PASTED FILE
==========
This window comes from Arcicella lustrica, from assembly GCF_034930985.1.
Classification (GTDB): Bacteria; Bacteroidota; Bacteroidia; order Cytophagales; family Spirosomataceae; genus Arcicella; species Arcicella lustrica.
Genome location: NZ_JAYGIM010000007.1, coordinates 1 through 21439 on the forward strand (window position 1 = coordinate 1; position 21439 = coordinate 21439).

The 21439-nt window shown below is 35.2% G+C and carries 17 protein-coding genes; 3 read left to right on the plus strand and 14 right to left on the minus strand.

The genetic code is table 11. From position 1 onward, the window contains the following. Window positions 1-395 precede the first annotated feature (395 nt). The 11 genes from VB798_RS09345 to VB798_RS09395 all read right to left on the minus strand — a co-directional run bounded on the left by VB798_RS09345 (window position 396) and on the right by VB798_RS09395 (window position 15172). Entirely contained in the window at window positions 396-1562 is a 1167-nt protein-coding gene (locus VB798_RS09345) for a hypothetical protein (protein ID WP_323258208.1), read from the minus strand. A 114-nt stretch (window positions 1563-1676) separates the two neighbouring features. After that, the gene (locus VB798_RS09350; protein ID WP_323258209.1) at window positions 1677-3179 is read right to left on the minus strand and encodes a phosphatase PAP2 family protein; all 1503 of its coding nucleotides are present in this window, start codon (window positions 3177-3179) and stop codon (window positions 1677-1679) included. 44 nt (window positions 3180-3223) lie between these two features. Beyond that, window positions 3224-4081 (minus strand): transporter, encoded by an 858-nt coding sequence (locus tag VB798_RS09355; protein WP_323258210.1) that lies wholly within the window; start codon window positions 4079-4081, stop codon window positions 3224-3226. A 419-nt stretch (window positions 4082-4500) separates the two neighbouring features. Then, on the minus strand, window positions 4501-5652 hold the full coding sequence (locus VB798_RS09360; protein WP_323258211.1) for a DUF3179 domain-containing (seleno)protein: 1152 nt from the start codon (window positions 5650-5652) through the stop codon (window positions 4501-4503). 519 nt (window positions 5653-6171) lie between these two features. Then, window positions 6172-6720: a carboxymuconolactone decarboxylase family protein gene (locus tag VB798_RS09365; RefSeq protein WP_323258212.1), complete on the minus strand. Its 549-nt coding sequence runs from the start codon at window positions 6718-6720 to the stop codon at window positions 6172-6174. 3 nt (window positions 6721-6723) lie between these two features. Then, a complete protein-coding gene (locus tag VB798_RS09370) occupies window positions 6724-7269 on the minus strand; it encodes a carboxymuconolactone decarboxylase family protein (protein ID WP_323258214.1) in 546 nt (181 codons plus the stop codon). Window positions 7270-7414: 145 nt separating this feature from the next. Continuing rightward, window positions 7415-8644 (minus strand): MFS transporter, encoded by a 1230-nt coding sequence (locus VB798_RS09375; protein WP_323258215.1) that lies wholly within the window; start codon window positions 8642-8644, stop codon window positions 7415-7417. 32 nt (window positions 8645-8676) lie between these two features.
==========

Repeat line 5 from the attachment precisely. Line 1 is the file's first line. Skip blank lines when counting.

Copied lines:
The genetic code is table 11. From position 1 onward, the window contains the following. Window positions 1-395 precede the first annotated feature (395 nt). The 11 genes from VB798_RS09345 to VB798_RS09395 all read right to left on the minus strand — a co-directional run bounded on the left by VB798_RS09345 (window position 396) and on the right by VB798_RS09395 (window position 15172). Entirely contained in the window at window positions 396-1562 is a 1167-nt protein-coding gene (locus VB798_RS09345) for a hypothetical protein (protein ID WP_323258208.1), read from the minus strand. A 114-nt stretch (window positions 1563-1676) separates the two neighbouring features. After that, the gene (locus VB798_RS09350; protein ID WP_323258209.1) at window positions 1677-3179 is read right to left on the minus strand and encodes a phosphatase PAP2 family protein; all 1503 of its coding nucleotides are present in this window, start codon (window positions 3177-3179) and stop codon (window positions 1677-1679) included. 44 nt (window positions 3180-3223) lie between these two features. Beyond that, window positions 3224-4081 (minus strand): transporter, encoded by an 858-nt coding sequence (locus tag VB798_RS09355; protein WP_323258210.1) that lies wholly within the window; start codon window positions 4079-4081, stop codon window positions 3224-3226. A 419-nt stretch (window positions 4082-4500) separates the two neighbouring features. Then, on the minus strand, window positions 4501-5652 hold the full coding sequence (locus VB798_RS09360; protein WP_323258211.1) for a DUF3179 domain-containing (seleno)protein: 1152 nt from the start codon (window positions 5650-5652) through the stop codon (window positions 4501-4503). 519 nt (window positions 5653-6171) lie between these two features. Then, window positions 6172-6720: a carboxymuconolactone decarboxylase family protein gene (locus tag VB798_RS09365; RefSeq protein WP_323258212.1), complete on the minus strand. Its 549-nt coding sequence runs from the start codon at window positions 6718-6720 to the stop codon at window positions 6172-6174. 3 nt (window positions 6721-6723) lie between these two features. Then, a complete protein-coding gene (locus tag VB798_RS09370) occupies window positions 6724-7269 on the minus strand; it encodes a carboxymuconolactone decarboxylase family protein (protein ID WP_323258214.1) in 546 nt (181 codons plus the stop codon). Window positions 7270-7414: 145 nt separating this feature from the next. Continuing rightward, window positions 7415-8644 (minus strand): MFS transporter, encoded by a 1230-nt coding sequence (locus VB798_RS09375; protein WP_323258215.1) that lies wholly within the window; start codon window positions 8642-8644, stop codon window positions 7415-7417. 32 nt (window positions 8645-8676) lie between these two features.